We first saw the owl from a distance. We were walking across the park and on top of the far hill I spotted a blob. The binoculars showed it as a bird. The scope as an owl.

We knew this owl was here, and in fact two short-eared owls had been reported at the Pennypack Park in Philadelphia.

We kept walking to get a better view. And we did.

The bird looked at us and decided we weren't worth worrying about and we happily snapped away. Getting great looks.

As we were leaving we ran into some birding friends and as we were pointing out this bird, getting it in the scope for them from the field were we first saw it, the second owl flew over us. So off we went to to get a better look at that bird.

We weren't able to get quite as close as this bird was a bit more skittish. It flew as we approached. Perhaps it was because we were now a group of seven rather than two. Notice that it is much darker than the first bird.

But before it left it regurgitated a pellet, the first time I'd ever seen this, which we were able to collect and examine.

Lacking teeth owls swallow small prey whole and larger prey in chunks, including such indigestible parts such as feathers, fur and bones. These indigestible parts are then regurgitated as pellets. In the pellet we found there were a number of small mammal and bird bones including a small mammal skull.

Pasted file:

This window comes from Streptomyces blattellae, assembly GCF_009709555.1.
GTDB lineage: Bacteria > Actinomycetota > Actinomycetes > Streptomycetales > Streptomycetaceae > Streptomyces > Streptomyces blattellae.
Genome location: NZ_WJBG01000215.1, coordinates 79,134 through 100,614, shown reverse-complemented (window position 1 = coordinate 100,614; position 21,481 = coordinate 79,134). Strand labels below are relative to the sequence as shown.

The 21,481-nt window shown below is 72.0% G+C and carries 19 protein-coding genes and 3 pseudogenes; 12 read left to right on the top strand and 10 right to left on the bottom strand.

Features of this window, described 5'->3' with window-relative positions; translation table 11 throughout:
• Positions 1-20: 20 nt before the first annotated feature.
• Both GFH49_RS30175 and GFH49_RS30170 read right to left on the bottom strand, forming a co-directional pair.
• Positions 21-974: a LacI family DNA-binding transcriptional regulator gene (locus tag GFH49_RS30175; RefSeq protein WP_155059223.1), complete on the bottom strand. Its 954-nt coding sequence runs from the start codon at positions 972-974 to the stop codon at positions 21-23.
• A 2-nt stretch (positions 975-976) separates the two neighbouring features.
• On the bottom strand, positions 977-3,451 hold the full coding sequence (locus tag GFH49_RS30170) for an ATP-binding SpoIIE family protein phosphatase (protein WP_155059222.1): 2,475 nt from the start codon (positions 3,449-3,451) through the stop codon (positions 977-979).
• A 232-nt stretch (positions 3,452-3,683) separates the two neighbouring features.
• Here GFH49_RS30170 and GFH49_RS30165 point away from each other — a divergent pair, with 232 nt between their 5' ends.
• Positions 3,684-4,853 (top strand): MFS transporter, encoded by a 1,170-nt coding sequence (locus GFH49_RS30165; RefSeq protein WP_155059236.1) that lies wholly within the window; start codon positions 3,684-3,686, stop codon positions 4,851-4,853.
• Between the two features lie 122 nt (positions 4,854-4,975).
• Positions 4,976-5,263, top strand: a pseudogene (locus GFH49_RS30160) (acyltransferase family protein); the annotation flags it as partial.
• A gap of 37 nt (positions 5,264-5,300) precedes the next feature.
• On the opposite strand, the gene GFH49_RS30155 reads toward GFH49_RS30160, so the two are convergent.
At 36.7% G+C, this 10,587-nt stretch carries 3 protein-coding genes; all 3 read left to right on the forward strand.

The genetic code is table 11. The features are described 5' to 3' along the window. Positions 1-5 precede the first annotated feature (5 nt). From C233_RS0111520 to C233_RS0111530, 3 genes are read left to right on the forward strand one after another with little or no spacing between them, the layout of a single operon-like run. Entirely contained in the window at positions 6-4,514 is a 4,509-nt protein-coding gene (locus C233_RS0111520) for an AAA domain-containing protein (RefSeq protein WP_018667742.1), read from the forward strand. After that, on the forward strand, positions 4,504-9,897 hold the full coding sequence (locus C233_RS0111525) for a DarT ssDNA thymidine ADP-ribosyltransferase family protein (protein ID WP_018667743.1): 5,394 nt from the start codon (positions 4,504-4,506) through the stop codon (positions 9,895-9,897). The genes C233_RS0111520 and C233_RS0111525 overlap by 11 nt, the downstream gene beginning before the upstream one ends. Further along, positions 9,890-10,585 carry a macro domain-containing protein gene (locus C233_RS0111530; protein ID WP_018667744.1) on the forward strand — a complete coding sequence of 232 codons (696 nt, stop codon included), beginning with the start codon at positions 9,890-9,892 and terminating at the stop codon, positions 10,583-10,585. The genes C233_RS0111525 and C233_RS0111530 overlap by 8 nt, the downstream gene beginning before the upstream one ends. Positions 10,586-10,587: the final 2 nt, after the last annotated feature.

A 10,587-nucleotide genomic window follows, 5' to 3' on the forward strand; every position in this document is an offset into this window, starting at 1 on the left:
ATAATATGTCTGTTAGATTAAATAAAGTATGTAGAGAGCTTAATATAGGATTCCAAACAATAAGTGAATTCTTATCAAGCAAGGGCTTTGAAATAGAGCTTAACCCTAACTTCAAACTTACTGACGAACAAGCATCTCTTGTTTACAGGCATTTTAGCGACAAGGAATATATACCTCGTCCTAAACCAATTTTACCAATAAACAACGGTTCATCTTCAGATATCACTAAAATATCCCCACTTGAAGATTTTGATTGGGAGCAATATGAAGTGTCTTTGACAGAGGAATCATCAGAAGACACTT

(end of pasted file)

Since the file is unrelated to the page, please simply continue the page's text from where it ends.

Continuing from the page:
We would see this second bird again as we were leaving the park and even though it was well up on top of a tree, and we were again only two, it flew off well before we were within a 100 meters. In contrast, the first bird was pretty much in the same place we had first spotted it.

Any day you see an owl is a good day. Seeing a pellet regurgitated was a bonus. And seeing three owls in the same weekend without leaving the city is very cool.

In Plain Sight II

One need not go to Texas to see camouflage in action. We didn't even need to leave Philadelphia.

We saw this owl from the trail at the John Heinz NWR across from the Philadelphia airport.

See it? It is just above center in the image above (remember to click on the image to bigafy it).

How about now?

It's right under the cross branch on the right tree trunk.

There it is!

Long-eared owls will roost all day snuggled up against a tree trunk, heading out at night to hunt. We first spotted the bird as a lump on the side of the tree. Of course, we knew where to look, having been alerted to the location by some birding buddies (and Patty had visited the day before). Often they will roost in groups in a single tree, but we only saw one here. Still owls are always a treat, and getting to see one close to home before breakfast is especially nice.